Historical performance

This may be in the form of volumes, market share and financial results. Audited financial statements are usually preferred. In some instances lenders may request financial statements that have been reviewed by professional accountants if audited financial statements are not available.

Shareholder and directors

Details of current shareholders and directors are usually requested.

Organogram and profiles of senior management

Details of the business’ organogram (organisational human resources structure) and profiles of senior management may be requested.

Major products and markets

Financiers and lenders may request details of a business’ main products and markets.

Main customers and suppliers

A listing of a business’ main customers and suppliers may be required. In some instances key contracts may be requested.

Financing structure

Prospective lenders or financiers may request details of the current and preferred debt — equity structure.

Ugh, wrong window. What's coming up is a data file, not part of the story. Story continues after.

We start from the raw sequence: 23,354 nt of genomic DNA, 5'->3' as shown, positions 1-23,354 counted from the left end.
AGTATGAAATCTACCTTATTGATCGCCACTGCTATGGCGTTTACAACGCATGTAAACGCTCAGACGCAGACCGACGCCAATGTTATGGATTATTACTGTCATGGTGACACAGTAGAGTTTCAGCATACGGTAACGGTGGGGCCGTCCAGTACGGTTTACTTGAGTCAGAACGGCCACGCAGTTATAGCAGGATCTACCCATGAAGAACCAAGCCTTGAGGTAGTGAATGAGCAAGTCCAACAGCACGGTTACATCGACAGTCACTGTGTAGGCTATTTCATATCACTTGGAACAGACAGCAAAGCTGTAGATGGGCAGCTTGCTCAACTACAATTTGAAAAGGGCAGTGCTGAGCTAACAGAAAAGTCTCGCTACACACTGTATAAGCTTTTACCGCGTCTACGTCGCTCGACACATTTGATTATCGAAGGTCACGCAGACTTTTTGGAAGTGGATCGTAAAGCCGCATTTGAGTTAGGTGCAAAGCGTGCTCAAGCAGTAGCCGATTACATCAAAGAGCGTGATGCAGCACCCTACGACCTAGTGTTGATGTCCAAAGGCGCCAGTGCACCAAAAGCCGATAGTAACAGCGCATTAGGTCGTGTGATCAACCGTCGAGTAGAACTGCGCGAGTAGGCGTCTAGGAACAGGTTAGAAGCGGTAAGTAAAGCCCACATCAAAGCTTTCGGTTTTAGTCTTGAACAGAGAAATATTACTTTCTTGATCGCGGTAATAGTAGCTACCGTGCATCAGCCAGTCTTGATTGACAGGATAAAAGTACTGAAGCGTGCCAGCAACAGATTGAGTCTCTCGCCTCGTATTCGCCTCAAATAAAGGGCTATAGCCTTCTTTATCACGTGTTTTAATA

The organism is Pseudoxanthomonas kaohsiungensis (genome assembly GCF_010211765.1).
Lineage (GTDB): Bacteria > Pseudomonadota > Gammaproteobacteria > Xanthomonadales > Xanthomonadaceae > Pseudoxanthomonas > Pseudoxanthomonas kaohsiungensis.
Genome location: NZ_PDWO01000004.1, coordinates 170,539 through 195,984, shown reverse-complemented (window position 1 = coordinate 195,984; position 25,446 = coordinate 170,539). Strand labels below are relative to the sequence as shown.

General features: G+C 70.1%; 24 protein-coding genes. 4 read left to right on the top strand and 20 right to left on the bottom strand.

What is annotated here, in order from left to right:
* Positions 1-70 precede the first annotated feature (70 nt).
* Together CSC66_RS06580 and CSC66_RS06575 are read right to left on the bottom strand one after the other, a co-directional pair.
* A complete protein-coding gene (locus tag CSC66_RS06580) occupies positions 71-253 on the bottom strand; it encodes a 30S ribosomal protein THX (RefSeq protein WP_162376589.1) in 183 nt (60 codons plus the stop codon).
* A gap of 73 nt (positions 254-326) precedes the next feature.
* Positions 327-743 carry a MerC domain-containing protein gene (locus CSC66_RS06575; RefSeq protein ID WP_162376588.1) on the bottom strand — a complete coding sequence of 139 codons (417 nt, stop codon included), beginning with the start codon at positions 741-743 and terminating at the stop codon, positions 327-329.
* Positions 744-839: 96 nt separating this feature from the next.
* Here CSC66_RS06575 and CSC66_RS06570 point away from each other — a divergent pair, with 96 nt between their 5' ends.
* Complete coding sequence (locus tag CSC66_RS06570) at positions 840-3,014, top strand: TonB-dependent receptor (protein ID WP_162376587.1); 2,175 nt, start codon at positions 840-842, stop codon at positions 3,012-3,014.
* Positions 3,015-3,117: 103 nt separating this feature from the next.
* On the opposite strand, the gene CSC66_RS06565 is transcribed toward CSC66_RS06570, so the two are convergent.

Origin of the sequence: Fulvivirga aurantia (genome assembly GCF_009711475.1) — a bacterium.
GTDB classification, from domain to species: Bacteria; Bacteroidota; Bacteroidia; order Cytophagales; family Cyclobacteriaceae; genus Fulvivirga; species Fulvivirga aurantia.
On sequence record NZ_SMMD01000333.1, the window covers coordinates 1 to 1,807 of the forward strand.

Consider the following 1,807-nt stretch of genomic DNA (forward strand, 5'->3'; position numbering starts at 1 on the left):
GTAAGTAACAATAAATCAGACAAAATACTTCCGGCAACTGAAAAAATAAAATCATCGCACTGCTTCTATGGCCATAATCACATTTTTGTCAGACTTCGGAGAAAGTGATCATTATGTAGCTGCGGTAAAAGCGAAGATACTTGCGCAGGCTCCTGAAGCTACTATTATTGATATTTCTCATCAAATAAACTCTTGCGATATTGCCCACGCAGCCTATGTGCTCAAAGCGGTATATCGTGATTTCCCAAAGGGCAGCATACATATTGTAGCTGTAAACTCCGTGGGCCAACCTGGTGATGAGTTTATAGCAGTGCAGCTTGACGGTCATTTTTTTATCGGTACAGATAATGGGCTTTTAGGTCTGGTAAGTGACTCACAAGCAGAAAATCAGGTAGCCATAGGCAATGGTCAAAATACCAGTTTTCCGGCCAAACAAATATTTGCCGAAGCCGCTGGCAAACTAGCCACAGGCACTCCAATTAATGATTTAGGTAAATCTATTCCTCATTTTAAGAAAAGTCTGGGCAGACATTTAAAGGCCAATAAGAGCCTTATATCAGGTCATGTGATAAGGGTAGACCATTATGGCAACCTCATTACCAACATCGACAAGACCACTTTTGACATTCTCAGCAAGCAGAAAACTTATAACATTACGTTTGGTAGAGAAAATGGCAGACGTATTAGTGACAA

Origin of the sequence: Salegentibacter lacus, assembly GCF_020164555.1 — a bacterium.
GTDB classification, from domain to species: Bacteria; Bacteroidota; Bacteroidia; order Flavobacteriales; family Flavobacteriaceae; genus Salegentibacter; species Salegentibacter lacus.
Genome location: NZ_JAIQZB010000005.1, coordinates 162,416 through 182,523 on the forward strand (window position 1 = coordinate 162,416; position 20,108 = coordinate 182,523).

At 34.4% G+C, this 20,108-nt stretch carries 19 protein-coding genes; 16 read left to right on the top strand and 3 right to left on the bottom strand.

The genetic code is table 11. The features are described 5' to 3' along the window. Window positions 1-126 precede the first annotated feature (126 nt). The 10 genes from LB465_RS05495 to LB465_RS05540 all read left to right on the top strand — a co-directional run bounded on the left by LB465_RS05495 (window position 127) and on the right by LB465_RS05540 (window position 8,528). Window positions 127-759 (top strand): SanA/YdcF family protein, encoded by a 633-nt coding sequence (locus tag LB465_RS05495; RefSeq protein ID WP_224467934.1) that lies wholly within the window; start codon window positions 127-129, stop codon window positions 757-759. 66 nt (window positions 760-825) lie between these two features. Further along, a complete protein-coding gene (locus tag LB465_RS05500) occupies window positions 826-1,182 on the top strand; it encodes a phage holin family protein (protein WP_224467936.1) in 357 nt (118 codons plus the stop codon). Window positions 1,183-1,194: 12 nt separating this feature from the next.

Key agreements

If capital raising is successful this may culminate in key agreements such as:

Borrowing facilities agreements incorporating loans, overdrafts, bankers’ acceptances, etc.

Shareholder agreement,

Share subscription or allotment agreements,

Share purchase / transfer agreements,

Joint Venture agreement,

Profit sharing agreement,

Sale and lease back agreement,

Mergers and acquisitions


Capital raising is a specialist area especially a the amounts increase or structures become complex. Capital can be a constraint to success, growth or even survival.

A party needs to understand capital raising from a business or financial and also be protected on the legal side. Corporate finance is not understood by many people.

Godknows Hofisi, LLB(UNISA), B Acc(UZ), CA(Z), MBA(EBS,UK) is a legal practitioner / conveyancer, chartered accountant, corporate rescue practitioner, and consultant in deal structuring and tax. He writes in his personal capacity. He can be contacted on +263 772 246 900 or [email protected]